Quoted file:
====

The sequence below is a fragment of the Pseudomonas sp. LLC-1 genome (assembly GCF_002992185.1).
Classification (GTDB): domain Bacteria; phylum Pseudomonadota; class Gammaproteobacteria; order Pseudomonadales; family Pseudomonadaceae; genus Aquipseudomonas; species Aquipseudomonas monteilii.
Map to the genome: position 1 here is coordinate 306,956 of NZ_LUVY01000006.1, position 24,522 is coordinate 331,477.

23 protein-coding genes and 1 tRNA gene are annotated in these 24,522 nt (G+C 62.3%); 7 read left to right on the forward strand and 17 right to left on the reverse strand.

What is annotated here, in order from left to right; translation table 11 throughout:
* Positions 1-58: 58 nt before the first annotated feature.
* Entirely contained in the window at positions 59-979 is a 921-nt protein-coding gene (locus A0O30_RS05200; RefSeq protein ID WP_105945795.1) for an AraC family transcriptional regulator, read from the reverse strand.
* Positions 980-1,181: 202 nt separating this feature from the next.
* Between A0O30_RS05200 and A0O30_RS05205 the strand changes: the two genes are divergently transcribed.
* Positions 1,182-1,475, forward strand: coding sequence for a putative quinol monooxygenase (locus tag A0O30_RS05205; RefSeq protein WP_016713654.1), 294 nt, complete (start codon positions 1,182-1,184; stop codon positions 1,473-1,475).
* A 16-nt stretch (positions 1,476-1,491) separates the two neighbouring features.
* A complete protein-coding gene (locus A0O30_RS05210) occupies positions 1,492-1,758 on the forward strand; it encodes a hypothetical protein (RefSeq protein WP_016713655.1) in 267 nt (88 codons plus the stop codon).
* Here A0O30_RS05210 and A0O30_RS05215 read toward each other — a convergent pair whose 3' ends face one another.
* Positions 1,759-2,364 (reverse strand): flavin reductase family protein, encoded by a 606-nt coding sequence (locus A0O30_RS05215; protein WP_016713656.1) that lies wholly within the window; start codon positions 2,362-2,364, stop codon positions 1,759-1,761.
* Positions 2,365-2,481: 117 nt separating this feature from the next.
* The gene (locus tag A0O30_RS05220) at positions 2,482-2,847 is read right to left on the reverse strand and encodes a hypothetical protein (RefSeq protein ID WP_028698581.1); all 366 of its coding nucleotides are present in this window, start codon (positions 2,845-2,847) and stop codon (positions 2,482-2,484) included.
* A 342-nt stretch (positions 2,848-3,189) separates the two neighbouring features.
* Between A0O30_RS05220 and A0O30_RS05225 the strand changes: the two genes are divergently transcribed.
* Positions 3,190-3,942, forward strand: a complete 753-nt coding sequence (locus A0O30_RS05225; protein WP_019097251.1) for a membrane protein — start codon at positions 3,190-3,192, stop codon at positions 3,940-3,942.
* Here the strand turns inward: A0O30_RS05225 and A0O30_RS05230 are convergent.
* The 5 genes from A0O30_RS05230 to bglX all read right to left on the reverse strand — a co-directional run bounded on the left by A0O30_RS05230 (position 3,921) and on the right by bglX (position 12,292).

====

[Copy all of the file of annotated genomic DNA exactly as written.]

The sequence below is a fragment of the Pseudomonas sp. LLC-1 genome (assembly GCF_002992185.1).
Classification (GTDB): domain Bacteria; phylum Pseudomonadota; class Gammaproteobacteria; order Pseudomonadales; family Pseudomonadaceae; genus Aquipseudomonas; species Aquipseudomonas monteilii.
Map to the genome: position 1 here is coordinate 306,956 of NZ_LUVY01000006.1, position 24,522 is coordinate 331,477.

23 protein-coding genes and 1 tRNA gene are annotated in these 24,522 nt (G+C 62.3%); 7 read left to right on the forward strand and 17 right to left on the reverse strand.

What is annotated here, in order from left to right; translation table 11 throughout:
* Positions 1-58: 58 nt before the first annotated feature.
* Entirely contained in the window at positions 59-979 is a 921-nt protein-coding gene (locus A0O30_RS05200; RefSeq protein ID WP_105945795.1) for an AraC family transcriptional regulator, read from the reverse strand.
* Positions 980-1,181: 202 nt separating this feature from the next.
* Between A0O30_RS05200 and A0O30_RS05205 the strand changes: the two genes are divergently transcribed.
* Positions 1,182-1,475, forward strand: coding sequence for a putative quinol monooxygenase (locus tag A0O30_RS05205; RefSeq protein WP_016713654.1), 294 nt, complete (start codon positions 1,182-1,184; stop codon positions 1,473-1,475).
* A 16-nt stretch (positions 1,476-1,491) separates the two neighbouring features.
* A complete protein-coding gene (locus A0O30_RS05210) occupies positions 1,492-1,758 on the forward strand; it encodes a hypothetical protein (RefSeq protein WP_016713655.1) in 267 nt (88 codons plus the stop codon).
* Here A0O30_RS05210 and A0O30_RS05215 read toward each other — a convergent pair whose 3' ends face one another.
* Positions 1,759-2,364 (reverse strand): flavin reductase family protein, encoded by a 606-nt coding sequence (locus A0O30_RS05215; protein WP_016713656.1) that lies wholly within the window; start codon positions 2,362-2,364, stop codon positions 1,759-1,761.
* Positions 2,365-2,481: 117 nt separating this feature from the next.
* The gene (locus tag A0O30_RS05220) at positions 2,482-2,847 is read right to left on the reverse strand and encodes a hypothetical protein (RefSeq protein ID WP_028698581.1); all 366 of its coding nucleotides are present in this window, start codon (positions 2,845-2,847) and stop codon (positions 2,482-2,484) included.
* A 342-nt stretch (positions 2,848-3,189) separates the two neighbouring features.
* Between A0O30_RS05220 and A0O30_RS05225 the strand changes: the two genes are divergently transcribed.
* Positions 3,190-3,942, forward strand: a complete 753-nt coding sequence (locus A0O30_RS05225; protein WP_019097251.1) for a membrane protein — start codon at positions 3,190-3,192, stop codon at positions 3,940-3,942.
* Here the strand turns inward: A0O30_RS05225 and A0O30_RS05230 are convergent.
* The 5 genes from A0O30_RS05230 to bglX all read right to left on the reverse strand — a co-directional run bounded on the left by A0O30_RS05230 (position 3,921) and on the right by bglX (position 12,292).